This meant the customer had to wait for the Liberate browser to load before they could access the interactive service, and on screen interactive prompt were not possible since the interactive stack was not running whilst the customer was watching TV.
Viewing TV on Demand listings
The Liberate middleware was upgraded to 1.2, which featured several programme and feature upgrades to the HTML browser used, one of which was the ability to use a mosaic style screen with different video feeds .As mentioned earlier, the Liberate intake now runs constantly, allowing for ‘press Red’ functionality to be used on TV channels, this was essential since Sky and ITVDigital had implemented similar interactive prompt features. These would also be instrumental for the upcoming Big Brother and Wimbledon 2002 interactive services, where customers could choose from different angles and feeds through the use of interactive, of which was not possible with Liberate 1.1 (The mosaic feature mentioned earlier)
A reminder alert for an upcoming program
Also new addition was the mini TV guide feature, where a small screen of the channel the customer was currently watching is displayed whilst the customer browses the TV guide or interactive. The exception to this is when they are browsing the On demand TV section, where the box changed to a Front Row preview channel, the reason being this was to allow the box to get up to date PPV listings rather than rely on cached data, and to do so it was necessary for the box to tune into a specific frequency that carried this data, preventing the use of mini TV.
A weird design decision since Telewest already had a functioning return path due to the internal DOCSIS modem inside the Pace box, why not use that to retrieve the PPV listings?
Adding Favourite channels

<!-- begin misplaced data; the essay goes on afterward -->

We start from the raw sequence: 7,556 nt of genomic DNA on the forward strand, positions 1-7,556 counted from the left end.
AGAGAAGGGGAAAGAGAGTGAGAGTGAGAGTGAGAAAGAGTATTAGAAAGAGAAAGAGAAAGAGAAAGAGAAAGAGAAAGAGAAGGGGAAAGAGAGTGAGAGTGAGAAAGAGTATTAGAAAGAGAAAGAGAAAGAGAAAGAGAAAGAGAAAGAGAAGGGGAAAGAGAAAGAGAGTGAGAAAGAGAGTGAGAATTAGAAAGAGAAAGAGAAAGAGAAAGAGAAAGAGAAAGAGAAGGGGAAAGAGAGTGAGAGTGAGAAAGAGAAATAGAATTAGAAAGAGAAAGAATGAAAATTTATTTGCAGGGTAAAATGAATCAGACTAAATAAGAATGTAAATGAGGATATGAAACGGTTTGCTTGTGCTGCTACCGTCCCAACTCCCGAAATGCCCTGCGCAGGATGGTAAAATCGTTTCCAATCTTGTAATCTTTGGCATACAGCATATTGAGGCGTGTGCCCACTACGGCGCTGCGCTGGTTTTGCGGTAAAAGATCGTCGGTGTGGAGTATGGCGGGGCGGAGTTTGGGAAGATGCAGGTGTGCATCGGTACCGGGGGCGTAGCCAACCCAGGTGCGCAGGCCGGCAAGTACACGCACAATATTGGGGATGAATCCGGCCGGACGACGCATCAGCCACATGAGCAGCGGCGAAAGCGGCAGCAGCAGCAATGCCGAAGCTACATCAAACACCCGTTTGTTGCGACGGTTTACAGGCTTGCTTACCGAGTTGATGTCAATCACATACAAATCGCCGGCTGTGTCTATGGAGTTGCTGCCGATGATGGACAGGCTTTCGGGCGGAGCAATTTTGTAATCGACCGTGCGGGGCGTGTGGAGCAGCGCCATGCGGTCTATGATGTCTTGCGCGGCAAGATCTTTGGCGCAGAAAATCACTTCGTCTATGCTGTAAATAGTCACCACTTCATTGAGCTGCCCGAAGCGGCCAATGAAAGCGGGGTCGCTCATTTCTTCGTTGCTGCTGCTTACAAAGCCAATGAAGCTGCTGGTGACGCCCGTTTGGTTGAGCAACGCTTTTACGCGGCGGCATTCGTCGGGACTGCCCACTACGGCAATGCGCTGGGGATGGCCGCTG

Viewing Favourite channels
Pressing reveals information on the selected program, and any program broadcast within the next 24 hours
View of the search and scan banner, known here as the Mini Guide like Sky you can view what’s on other channels
In 2003, a slight update was made to the interface layout, the Telewest Broadband branding is now in effect, and the layout is more square compared to the previous design.
ntl launched it’s digital TV service in 2000, shortly before acquiring the Cable & Wireless consumer division. Since the two networks had select differences between the implementation, it took some time before the networks were fully merged. The original network is referred to as ‘Langely’ as that was the location of the main headend and playout centre.
Now & Next
Now and next banner that appear when you change channels
You can bring up the information banner, which shows what’s on now and next, and allows you to browse through the channels on ntl digital
TV Guide Listings
Pressing Guide bring up this menu, this gives two options. The regular channel guide and the On Demand (NVOD) guide
The guide layout is quite different here compared to the grid view that other systems like Sky Digital use. Here you select a channel from a list which will then show a page full of listings.
Pressing info brings up a description of the program or episode
TV On Demand
Front row was the services used to provide PPV events for cable customers, similar to Sky Box Office
A list of movies and events to order
Purchasing a movie,
Appears when the set top box is in the process of starting up
A revised update now adds a reminder diary feature, that allows reminders to be set for future program’s – similar to the Sky personal planner
Telewest launched it’s Active Digital TV service in 1999 and was built on the same foundation that Cable & Wireless used for their digital TV service.
These screenshots were originally hosted on Digitalspy and were captured by a forum member, but the links to them were broken in an update, and were no longer directly accessible. From the looks of it they were captured using the RF output, so they are not indicative of the quality available at the time.
Now & Next bar, very similar in practice to Sky Digital
The main home screen
The main TV Guide, called ‘At-A-Glance’, this shows TV listings for the next three days
Pressing i calls up a description of the program
This isn’t true video on demand, at this point only NVOD was supported. the customer selects a convenient time slot showing to view the movie or event
This I imagine is similar to the A-Z listings on Sky, where you can view programmes by their genre. Useful for discovering new or similar programs.
Main settings area
You can set the reminder notification warning before the program starts. Its worth noting that cable had implemented this before Sky Digital,
Here you can change from RGB to Composite, and set the box to output widescreen or standard. Letterbox options are also available.
The early implementation of interactive was done in a separate Liberate browser, that had to be loaded separately. this meant that red button functionality was not yet possible in this build, since the Liberate environment was not yet running full time.